The companies argue that their appeal is timely because, as they see it, the district court's March order was not a section 1291 "final decision," so Rule 4(a)'s sixty-day clock could not start running until the district court issued its June opinion. HUD agrees, even though, having prevailed in the district court, it would obviously benefit from a dismissal for lack of appellate jurisdiction. Whether the companies and HUD are correct turns on how one resolves the apparently contradictory language in the March order. On the one hand, the order announced the court's decision in seemingly definitive terms: "ORDERED that the defendants' motion is GRANTED"; "ORDERED that this case is closed." See Ctr. for Nuclear Responsibility, Inc. v. U.S. Nuclear Reg. Comm'n, 781 F.2d 935, 938-39 (D.C. Cir. 1986) (a final order that precedes the opinion explaining it nonetheless starts the time for appeal). On the other hand, the order disclaimed its own finality: "[T]his Order shall not be deemed a final Order." Several considerations convince us that the latter statement controls, meaning that the district court did not issue a section 1291 "final decision" until it released its June opinion. First, and most obviously, district courts can choose when to decide their cases. This provides a strong reason to take the district court at its word when it wrote, "[T]his Order shall not be deemed . . . final." See Bankers Trust Co. v. Mallis, 435 U.S. 381, 385 n.6 (1978) (describing section 1291 finality as turning on "whether the district court intended the judgment to represent the final decision in the case"). Second, and somewhat counterintuitively, apparently definitive dismissal language-like "ORDERED that this case is closed"-does not always signal finality. For example, in Castro County, Tex. v. Crespin, 101 F.3d 121 (D.C. Cir. 1996), we found an order to be nonfinal even though it stated, "ORDERED that the above-entitled cause shall be, and hereby is, DISMISSED . . . ." Id. at 123. Although Castro County differs from this case in that it dealt with a conditional order-the order stated that the case would be reopened if settlement negotiations failed-it makes clear that in determining finality, we must read the district court's order as a whole and may not focus on dismissal language in isolation. See also Se. Fed. Power Customers, Inc. v. Harvey, 400 F.3d 1, 5 (D.C. Cir. 2005) (order stating that settlement agreement "is hereby declared valid and approved" was not final where it was conditioned on another court lifting a related injunction). Third, the district court issued its March order just four days before the March 31 deadline on which judges must report all motions that have been pending for more than six months. See 28 U.S.C. § 476(a) (creating reporting requirements); Administrative Office of the U.S. Courts, Civil Justice Reform Act of 1990 (2009) (report on motions pending March 31, 2009), available at http:// jnet.ao.dcn / Statistics / Other_Statistical_Publications / Civil_Justice_Reform_Act_ March_2009.html. At that time, HUD's motion to dismiss had been pending for more than six months, and the district court, having ordered the motion "GRANTED" and the case "closed," was able to file the March 31 report without listing the motion. In the companion case that we resolve by judgment today, Woodruff v. McPhie, No. 09-5086 (D.C. Cir. June 25, 2010), the district court did the same thing: just a few days before the March 31 deadline, it granted a motion to dismiss that had been pending for over six months, instructing in its dismissal order that it "not be deemed a final order." Woodruff v. McPhie, No. 06-688 (D.D.C. Mar. 28, 2008). Given these circumstances, and given that the March order at issue in this case warned that "this Order shall not be deemed a final Order subject to appeal," we think it quite clear that the district court "closed" the case for reporting purposes only.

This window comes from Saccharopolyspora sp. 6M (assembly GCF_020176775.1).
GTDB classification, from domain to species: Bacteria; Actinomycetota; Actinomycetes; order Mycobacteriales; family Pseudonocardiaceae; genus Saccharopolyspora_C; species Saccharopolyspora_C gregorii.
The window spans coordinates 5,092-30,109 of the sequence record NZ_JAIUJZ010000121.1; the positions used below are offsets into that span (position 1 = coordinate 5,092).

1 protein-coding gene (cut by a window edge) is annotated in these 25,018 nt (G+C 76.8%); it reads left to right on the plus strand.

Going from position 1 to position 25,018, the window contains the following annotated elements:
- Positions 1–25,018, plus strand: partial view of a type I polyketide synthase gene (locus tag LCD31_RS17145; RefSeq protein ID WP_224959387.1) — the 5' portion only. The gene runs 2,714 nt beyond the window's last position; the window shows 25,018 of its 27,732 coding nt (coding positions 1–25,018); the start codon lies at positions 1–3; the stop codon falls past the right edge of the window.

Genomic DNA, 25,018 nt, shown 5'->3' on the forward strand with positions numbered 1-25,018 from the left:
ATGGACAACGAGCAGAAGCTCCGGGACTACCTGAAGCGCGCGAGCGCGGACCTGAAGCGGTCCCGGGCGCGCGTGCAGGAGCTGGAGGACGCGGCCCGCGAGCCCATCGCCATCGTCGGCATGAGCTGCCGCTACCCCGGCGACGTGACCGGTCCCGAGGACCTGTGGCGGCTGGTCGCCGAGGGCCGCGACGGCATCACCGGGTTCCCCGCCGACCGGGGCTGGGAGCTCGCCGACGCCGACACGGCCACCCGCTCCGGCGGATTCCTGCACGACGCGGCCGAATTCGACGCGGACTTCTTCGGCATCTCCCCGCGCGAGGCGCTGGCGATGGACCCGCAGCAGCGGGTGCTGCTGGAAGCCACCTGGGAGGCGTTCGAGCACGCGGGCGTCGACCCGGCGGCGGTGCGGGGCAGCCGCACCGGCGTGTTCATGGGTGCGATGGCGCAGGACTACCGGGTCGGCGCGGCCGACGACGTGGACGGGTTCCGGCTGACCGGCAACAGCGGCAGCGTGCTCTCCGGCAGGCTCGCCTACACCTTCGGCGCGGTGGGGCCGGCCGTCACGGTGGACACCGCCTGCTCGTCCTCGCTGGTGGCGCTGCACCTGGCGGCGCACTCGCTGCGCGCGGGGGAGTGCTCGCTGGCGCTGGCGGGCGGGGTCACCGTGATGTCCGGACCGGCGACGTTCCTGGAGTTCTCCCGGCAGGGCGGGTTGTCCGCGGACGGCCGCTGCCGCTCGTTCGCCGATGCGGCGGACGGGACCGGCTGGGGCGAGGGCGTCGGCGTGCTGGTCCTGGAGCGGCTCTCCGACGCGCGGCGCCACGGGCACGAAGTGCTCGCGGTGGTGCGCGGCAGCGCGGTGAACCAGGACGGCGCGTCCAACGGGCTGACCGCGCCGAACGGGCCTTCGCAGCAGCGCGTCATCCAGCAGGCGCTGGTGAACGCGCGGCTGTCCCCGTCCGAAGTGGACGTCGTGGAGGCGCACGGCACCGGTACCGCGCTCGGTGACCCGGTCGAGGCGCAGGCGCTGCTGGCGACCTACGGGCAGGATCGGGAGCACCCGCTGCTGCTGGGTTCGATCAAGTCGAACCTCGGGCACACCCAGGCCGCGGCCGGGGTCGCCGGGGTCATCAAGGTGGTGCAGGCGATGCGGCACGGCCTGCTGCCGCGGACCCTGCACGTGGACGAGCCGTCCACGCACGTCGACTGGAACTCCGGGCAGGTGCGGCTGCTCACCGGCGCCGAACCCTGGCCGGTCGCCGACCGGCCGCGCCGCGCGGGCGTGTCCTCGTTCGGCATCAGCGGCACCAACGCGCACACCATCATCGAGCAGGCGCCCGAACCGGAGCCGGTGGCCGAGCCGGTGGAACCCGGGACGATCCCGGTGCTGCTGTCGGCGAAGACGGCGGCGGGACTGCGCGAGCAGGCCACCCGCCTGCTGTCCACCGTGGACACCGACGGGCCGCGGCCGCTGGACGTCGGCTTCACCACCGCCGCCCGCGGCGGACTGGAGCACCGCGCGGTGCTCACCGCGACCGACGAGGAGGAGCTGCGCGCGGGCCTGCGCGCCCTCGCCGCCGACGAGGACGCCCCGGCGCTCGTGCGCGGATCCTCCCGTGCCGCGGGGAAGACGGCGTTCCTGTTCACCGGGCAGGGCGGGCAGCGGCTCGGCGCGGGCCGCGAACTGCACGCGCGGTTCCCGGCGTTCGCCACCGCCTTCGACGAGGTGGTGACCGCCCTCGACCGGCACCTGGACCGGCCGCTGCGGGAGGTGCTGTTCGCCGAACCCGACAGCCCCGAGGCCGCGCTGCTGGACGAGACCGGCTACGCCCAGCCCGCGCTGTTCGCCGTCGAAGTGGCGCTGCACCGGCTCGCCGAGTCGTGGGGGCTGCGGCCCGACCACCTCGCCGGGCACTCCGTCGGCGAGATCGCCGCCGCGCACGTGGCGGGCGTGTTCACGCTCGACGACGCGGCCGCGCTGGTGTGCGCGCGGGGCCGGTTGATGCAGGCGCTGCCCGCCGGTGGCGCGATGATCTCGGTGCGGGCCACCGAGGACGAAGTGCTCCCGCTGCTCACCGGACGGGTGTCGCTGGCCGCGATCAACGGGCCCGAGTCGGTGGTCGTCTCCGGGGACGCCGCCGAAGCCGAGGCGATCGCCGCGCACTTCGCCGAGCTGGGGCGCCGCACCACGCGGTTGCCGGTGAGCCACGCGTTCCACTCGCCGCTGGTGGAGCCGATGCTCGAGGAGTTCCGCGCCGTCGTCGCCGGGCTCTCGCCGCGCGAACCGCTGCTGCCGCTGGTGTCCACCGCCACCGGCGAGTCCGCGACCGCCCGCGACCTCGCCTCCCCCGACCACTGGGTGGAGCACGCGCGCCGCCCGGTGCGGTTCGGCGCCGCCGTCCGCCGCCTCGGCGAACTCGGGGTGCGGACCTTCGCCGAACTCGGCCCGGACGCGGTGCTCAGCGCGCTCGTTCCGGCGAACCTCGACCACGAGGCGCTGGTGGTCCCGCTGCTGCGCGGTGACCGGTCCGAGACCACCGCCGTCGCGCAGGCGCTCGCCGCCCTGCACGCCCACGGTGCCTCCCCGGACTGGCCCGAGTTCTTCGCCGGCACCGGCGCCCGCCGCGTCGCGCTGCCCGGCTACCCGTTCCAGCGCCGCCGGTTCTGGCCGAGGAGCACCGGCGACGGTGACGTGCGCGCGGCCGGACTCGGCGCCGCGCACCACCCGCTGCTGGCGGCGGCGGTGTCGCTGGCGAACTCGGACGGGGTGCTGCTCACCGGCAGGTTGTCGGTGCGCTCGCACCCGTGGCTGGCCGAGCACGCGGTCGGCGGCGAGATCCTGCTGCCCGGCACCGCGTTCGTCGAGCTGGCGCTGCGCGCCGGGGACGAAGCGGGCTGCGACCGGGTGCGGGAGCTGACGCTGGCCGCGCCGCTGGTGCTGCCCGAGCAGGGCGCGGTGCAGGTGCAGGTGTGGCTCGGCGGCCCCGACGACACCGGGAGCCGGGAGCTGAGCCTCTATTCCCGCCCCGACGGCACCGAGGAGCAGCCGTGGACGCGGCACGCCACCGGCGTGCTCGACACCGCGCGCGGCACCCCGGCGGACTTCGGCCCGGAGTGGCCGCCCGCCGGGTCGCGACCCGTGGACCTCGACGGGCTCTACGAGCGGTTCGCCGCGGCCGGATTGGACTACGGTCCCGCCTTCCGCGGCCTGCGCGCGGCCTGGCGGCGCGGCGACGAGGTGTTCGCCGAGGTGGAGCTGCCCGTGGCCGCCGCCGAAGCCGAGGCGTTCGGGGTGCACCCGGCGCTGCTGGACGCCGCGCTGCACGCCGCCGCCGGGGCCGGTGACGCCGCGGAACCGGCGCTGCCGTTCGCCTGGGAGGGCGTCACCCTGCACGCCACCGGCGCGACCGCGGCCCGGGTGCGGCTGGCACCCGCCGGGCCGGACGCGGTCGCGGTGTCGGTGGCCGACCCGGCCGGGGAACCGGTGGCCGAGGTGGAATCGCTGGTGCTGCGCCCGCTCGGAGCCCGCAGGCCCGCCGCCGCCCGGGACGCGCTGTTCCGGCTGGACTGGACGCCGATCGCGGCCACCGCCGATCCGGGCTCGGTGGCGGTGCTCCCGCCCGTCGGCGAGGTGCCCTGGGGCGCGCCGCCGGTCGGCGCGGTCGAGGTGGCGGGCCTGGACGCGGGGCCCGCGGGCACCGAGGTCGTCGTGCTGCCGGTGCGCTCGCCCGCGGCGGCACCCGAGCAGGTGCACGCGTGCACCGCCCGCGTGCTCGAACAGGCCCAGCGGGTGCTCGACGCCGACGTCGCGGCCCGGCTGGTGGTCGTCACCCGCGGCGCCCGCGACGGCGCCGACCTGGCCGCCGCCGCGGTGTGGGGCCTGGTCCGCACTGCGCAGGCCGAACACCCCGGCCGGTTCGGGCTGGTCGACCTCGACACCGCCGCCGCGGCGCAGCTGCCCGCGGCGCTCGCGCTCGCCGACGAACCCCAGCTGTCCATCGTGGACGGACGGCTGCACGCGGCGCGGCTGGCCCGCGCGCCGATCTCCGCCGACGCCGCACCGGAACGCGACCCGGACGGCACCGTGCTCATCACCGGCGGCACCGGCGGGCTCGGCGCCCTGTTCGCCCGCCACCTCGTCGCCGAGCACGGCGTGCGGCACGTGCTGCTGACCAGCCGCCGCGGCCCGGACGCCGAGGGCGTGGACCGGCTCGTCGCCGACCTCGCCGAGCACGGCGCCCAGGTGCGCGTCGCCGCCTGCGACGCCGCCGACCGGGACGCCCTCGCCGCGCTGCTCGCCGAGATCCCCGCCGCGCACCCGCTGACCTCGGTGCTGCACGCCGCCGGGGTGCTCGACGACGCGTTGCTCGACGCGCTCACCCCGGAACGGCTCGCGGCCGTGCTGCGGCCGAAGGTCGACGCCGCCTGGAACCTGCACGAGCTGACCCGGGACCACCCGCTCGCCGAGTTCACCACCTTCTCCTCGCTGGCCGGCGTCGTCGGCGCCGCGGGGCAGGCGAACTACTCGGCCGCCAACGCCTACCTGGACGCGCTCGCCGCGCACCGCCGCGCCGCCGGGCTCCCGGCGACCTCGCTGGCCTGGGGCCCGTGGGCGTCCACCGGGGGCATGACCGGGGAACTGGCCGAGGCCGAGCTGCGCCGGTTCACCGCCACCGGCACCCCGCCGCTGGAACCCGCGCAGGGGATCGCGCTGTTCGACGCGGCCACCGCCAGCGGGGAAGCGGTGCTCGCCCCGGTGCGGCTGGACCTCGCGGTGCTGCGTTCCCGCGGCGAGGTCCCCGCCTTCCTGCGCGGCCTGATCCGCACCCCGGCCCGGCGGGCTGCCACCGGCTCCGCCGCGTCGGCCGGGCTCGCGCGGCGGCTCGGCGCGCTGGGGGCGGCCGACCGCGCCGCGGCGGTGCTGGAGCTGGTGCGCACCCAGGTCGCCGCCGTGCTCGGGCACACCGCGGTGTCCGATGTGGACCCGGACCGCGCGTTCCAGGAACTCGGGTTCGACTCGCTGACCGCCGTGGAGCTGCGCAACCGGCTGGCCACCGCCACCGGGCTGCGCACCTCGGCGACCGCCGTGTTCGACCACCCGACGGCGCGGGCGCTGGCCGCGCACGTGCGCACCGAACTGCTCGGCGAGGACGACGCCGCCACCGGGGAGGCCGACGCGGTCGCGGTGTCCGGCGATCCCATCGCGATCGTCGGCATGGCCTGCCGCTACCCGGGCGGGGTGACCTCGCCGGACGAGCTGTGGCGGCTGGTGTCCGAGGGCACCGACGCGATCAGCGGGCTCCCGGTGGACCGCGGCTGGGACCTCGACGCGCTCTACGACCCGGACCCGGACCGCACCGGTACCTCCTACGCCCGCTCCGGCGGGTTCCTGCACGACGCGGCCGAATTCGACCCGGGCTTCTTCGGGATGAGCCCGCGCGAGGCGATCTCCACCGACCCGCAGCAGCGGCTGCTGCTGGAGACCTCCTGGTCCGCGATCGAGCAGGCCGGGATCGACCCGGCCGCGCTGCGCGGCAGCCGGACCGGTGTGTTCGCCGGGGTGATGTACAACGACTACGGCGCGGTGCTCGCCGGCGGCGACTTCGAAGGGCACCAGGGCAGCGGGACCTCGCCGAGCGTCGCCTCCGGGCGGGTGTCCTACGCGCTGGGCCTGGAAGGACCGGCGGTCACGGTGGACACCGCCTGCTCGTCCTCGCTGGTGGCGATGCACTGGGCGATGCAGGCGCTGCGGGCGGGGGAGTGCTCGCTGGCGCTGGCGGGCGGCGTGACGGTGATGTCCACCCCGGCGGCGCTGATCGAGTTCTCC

Although we are aware of no case quite like this one, other circuits have held that closure of a case for reporting purposes-sometimes referred to as "administrative closure"-does not qualify as a section 1291 "final decision." See Mire v. Full Spectrum Lending Inc., 389 F.3d 163, 167 (5th Cir. 2004) ("The effect of an administrative closure is no different from a simple stay, except that it affects the count of active cases pending on the court's docket; i.e., administratively closed cases are not counted as active."); 15A Charles Alan Wright, Arthur R. Miller & Edward H. Cooper, Federal Practice and Procedure § 3914.6, at 539 & n.29 (2d ed. 1991 & Supp. 2010) (collecting cases). Finally, in applying Federal Rule of Civil Procedure 58's requirement that judgments be set out in a separate document, the Supreme Court has emphasized that "'[t]he rule should be interpreted to prevent loss of the right of appeal, not to facilitate loss.'" Bankers Trust Co., 435 U.S. at 386 (quoting 9 J. Moore, Federal Practice ¶ 110.08[2], at 119-20 (1970)). Because the separate document rule and section 1291 work together to determine the timing of appeals, we think the same principle should apply to questions of finality, thus providing another reason why orders expressly denying their own finality, like the district court's March order, should be taken at their word. Were we to treat the March order as final notwithstanding such language, then the companies would lose their right to appeal even though, as counsel made clear at oral argument, they had relied on that language to postpone filing their notice of appeal until the district court issued its June opinion.